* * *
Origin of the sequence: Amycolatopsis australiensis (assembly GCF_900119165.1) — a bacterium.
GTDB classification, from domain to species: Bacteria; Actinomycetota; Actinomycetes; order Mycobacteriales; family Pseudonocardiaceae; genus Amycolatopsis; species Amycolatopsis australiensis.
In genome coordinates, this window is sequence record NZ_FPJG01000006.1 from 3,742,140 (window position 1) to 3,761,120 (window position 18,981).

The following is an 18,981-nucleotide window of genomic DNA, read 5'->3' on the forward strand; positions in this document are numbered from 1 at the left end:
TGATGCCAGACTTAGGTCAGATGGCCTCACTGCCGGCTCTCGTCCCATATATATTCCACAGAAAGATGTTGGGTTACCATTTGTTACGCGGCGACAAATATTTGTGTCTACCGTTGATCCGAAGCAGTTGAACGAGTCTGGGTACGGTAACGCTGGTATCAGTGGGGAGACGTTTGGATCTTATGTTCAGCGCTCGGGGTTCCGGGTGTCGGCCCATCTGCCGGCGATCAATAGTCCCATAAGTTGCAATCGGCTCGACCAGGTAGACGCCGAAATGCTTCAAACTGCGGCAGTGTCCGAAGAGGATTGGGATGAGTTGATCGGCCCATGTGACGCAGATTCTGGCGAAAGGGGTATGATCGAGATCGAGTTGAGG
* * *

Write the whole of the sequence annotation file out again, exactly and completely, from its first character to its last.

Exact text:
Origin of the sequence: Amycolatopsis australiensis (assembly GCF_900119165.1) — a bacterium.
GTDB classification, from domain to species: Bacteria; Actinomycetota; Actinomycetes; order Mycobacteriales; family Pseudonocardiaceae; genus Amycolatopsis; species Amycolatopsis australiensis.
In genome coordinates, this window is sequence record NZ_FPJG01000006.1 from 3,742,140 (window position 1) to 3,761,120 (window position 18,981).

The following is an 18,981-nucleotide window of genomic DNA, read 5'->3' on the forward strand; positions in this document are numbered from 1 at the left end:
TGATGCCAGACTTAGGTCAGATGGCCTCACTGCCGGCTCTCGTCCCATATATATTCCACAGAAAGATGTTGGGTTACCATTTGTTACGCGGCGACAAATATTTGTGTCTACCGTTGATCCGAAGCAGTTGAACGAGTCTGGGTACGGTAACGCTGGTATCAGTGGGGAGACGTTTGGATCTTATGTTCAGCGCTCGGGGTTCCGGGTGTCGGCCCATCTGCCGGCGATCAATAGTCCCATAAGTTGCAATCGGCTCGACCAGGTAGACGCCGAAATGCTTCAAACTGCGGCAGTGTCCGAAGAGGATTGGGATGAGTTGATCGGCCCATGTGACGCAGATTCTGGCGAAAGGGGTATGATCGAGATCGAGTTGAGG